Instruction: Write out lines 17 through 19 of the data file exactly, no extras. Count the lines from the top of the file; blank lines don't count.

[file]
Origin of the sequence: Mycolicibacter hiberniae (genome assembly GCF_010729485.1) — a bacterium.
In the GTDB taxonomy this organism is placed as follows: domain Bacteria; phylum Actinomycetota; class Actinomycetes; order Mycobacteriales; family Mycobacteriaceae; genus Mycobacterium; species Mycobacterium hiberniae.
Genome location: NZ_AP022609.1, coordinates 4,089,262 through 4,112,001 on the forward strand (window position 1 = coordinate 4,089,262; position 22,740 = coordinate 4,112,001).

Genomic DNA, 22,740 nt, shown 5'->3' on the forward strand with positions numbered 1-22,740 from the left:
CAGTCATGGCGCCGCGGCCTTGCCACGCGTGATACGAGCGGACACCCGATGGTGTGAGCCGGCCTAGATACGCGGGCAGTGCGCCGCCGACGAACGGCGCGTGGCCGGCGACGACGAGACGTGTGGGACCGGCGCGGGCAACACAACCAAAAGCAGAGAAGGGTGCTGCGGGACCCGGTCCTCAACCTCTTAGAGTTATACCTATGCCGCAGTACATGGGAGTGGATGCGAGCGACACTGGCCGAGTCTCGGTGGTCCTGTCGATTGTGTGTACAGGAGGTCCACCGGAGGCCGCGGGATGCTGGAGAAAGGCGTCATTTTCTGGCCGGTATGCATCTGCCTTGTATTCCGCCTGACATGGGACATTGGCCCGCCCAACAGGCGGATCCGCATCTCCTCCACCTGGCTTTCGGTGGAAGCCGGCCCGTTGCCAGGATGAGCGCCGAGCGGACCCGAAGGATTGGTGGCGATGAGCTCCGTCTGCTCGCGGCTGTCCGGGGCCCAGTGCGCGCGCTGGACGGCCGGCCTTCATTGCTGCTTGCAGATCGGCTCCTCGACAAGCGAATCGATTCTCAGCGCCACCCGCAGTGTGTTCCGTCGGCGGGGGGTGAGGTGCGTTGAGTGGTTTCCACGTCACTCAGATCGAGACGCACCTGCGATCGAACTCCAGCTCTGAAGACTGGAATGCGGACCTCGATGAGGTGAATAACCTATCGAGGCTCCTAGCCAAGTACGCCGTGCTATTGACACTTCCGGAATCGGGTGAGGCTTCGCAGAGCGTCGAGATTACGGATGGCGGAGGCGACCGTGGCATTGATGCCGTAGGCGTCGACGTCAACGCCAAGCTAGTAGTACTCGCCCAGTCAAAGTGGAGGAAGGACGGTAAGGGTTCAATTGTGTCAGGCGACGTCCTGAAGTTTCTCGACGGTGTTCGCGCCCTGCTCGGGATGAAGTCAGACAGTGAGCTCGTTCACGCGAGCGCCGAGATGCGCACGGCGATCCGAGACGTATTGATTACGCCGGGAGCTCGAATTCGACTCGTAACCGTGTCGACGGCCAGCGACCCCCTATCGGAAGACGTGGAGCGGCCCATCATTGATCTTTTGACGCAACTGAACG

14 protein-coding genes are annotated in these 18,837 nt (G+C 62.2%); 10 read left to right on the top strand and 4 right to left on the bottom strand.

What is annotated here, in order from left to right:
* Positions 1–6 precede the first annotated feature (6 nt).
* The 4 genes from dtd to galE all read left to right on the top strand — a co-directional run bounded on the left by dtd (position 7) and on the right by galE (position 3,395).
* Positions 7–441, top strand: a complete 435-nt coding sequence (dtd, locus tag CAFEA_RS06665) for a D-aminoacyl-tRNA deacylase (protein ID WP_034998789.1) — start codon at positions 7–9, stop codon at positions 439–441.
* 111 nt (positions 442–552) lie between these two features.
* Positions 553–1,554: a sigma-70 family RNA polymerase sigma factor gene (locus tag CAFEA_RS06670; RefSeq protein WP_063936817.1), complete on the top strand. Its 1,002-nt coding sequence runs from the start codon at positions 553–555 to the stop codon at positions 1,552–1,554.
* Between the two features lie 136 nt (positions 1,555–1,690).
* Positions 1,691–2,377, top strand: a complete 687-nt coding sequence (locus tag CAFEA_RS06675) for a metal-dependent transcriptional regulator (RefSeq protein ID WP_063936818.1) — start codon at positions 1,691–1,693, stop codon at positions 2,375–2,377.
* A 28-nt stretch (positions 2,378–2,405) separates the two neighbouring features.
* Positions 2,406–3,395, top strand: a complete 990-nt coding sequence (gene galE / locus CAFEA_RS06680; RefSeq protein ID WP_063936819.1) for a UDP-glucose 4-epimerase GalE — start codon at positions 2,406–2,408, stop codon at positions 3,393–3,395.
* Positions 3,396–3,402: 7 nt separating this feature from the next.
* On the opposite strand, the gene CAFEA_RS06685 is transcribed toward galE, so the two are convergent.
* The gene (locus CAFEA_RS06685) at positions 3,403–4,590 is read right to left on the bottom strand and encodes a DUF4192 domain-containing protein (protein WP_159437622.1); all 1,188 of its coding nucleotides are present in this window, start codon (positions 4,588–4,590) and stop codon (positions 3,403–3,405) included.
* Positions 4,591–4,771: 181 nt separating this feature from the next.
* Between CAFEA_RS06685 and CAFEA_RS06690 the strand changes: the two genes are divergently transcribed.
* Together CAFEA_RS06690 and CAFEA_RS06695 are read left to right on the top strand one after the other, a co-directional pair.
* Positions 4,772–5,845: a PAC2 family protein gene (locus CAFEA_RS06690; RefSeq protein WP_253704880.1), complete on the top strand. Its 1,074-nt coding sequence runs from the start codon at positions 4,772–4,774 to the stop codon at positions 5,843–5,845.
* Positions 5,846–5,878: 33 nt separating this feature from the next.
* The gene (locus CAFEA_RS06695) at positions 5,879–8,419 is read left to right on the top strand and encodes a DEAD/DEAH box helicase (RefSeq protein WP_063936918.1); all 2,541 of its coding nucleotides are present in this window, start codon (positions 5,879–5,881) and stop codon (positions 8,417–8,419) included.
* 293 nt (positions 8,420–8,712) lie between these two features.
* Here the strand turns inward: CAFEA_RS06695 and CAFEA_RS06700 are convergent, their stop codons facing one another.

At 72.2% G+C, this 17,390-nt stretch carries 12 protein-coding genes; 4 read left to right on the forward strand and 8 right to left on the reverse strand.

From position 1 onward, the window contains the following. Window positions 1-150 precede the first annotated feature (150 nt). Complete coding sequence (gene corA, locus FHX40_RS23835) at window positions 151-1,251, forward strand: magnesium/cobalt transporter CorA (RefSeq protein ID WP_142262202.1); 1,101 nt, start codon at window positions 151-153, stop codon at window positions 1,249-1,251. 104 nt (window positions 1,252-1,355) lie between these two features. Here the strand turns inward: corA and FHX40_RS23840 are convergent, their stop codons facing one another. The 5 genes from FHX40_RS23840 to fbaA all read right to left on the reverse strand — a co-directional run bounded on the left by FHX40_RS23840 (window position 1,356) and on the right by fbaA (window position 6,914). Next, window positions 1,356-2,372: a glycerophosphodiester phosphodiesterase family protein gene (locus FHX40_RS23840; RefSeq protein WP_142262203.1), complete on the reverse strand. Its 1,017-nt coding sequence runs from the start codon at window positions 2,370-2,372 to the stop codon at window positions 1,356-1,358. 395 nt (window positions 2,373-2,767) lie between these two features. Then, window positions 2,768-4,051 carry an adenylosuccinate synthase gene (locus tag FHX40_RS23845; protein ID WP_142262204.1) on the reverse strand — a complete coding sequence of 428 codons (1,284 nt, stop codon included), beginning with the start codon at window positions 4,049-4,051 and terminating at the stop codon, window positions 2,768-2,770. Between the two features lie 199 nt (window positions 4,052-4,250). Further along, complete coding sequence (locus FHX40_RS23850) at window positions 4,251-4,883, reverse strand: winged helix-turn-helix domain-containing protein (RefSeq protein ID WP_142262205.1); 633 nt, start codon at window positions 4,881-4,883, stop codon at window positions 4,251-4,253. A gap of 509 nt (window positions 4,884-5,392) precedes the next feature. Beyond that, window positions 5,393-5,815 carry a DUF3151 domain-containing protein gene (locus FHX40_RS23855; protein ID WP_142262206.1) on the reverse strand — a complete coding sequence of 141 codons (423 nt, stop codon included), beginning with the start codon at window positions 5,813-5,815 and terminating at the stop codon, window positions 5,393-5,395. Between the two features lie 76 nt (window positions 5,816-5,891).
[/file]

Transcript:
* Positions 3,396–3,402: 7 nt separating this feature from the next.
* On the opposite strand, the gene CAFEA_RS06685 is transcribed toward galE, so the two are convergent.
* The gene (locus CAFEA_RS06685) at positions 3,403–4,590 is read right to left on the bottom strand and encodes a DUF4192 domain-containing protein (protein WP_159437622.1); all 1,188 of its coding nucleotides are present in this window, start codon (positions 4,588–4,590) and stop codon (positions 3,403–3,405) included.